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Warriors Guards Stephen Curry, Klay Thompson Adjusting to Big Minutes

Last season, even earlier this year, Warriors second-year guard Klay Thompson never visited the training room.

THOMPSON: “I thought I was invincible. I’m thinking, ‘I’m 22, 23.  I’m not getting tired.’ But, boy, I was wrong.”

Now, Thompson gets stretched before games. He’s more diligent about eating right and getting his sleep to fend off the soreness and fatigue. His youthful façade of invincibility has been shattered by big minutes in meaningful NBA games.

Don’t get him wrong, he loves it. When told he’s played the second-most minutes in the NBA since the All-Star break, his face lit up like he got a Red Ryder BB Gun for Christmas.

THOMPSON: “That’s awesome.“That’s gotta be the best stat I’ve heard in a long time.”

Thompson, a gym rat by nature, said he’s longed for the day he’d transition from promising reserve to a must-have-on-the-court starter. Sure, he’s so high on the minutes list because the Warriors have played more games than any team since the break. But he’s still experiencing, for the first time, the grind of being on a winning team in the NBA.

And guess who is the only player who’s played more minutes than Thompson? Stephen Curry.

After logging just shy of 36 minutes in Wednesday’s loss at San Antonio, Curry has an NBA-high 721 minutes since the All-Star break — 50 minutes more than Thompson.

Curry is third in minutes per game since the break (39.6), behind Milwaukee guard Monta Ellis (41.2) and Houston guard James Harden (39.7). And Curry is eighth with a 27.7 usage rate — percentage of plays involved in while on the floor — which is higher than both Ellis and Harden.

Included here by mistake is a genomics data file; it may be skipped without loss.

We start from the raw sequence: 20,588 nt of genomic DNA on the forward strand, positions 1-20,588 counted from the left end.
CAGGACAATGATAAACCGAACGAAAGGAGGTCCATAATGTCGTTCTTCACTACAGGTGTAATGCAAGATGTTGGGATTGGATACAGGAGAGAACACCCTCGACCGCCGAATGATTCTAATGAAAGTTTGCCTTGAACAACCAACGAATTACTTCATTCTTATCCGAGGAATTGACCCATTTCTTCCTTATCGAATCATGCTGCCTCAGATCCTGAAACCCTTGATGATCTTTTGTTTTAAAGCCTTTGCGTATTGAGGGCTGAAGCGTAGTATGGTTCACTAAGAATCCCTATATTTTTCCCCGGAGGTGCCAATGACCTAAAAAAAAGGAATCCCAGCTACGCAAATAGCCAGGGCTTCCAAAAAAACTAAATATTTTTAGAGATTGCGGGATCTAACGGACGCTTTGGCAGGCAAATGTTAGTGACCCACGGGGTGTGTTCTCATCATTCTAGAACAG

CURRY: “Recovery in between games is that much more important.”

Warriors coach Mark Jackson said Curry and Thompson will continue to get big minutes. But he said he does recognize the heavy load they carry. Both are central figures on offense. Both play with noticeable effort on defense.

Curry vacillates between guard positions and often has to carry the Warriors offense. And Thompson has become the defense stopper even while being relied on to provide steady scoring.

JACKSON: “I don’t want to kill them on both sides — in practice and during games. So it’s important for those guys to give me everything they’ve got and trust that I’ll give them time off.”

Jackson said playing his starting backcourt heavy minutes gives the Warriors the best chance to win, and both have proven durable. Even Curry, who has missed four games with two sprained right ankle injuries, said his conditioning has held up well under the weight of his minutes.

And since every game has playoff implications at this point, Jackson is finding it hard to keep them off the court.

They used to sit the final couple minutes of the first quarter and come back midway through the second. Now, it’s not rare for them to play the entire quarter, and lately they’ve been checking back in two to three minutes into the second quarter.

And though many Warriors fans would like to see more of rookie forward Harrison Barnes, Jackson has relied heavily on his three-guard lineup — Curry and Thompson with guard Jarrett Jack — in the second half of games all season.

The second-year coach wasn’t too concerned about wearing down his vital guards.

JACKSON: “With Klay, no. He’s young and he’s able, and it will be somebody else’s problem years form now when he’s out of gas. (Laughs). But with Steph, the issue is making sure he feels fine. I want to make sure he doesn’t need a breather, but there are certain games where I go in knowing he’s going to play just about every minute. And there are times when he looks at me crazy when I take him out.”

Marcus Thompson

  • JayTee

    Way to play team ball Jackson…exhaust your best and rest your hot hand (Barnes). It confounds me that Jackson continues to reward Klay with minutes when he’s having a crappy game, yet sits Barnes down like clockwork whether he’s good or bad. They don’t execute because Jackson is unaware that his core is not getting the job done that night and doesn’t have the foresight to mix it up and use other player’s strengths. Last night’s game was winnable had Jackson not stuck with his core for the night.